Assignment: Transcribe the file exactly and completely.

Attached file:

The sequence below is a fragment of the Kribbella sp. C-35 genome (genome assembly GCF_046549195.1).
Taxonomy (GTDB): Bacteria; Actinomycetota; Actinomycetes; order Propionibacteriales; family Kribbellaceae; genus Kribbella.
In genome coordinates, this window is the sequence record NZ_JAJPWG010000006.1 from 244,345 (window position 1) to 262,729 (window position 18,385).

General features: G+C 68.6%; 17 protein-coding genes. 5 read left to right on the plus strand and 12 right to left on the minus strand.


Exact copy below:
The sequence below is a fragment of the Kribbella sp. C-35 genome (genome assembly GCF_046549195.1).
Taxonomy (GTDB): Bacteria; Actinomycetota; Actinomycetes; order Propionibacteriales; family Kribbellaceae; genus Kribbella.
In genome coordinates, this window is the sequence record NZ_JAJPWG010000006.1 from 244,345 (window position 1) to 262,729 (window position 18,385).

General features: G+C 68.6%; 17 protein-coding genes. 5 read left to right on the plus strand and 12 right to left on the minus strand.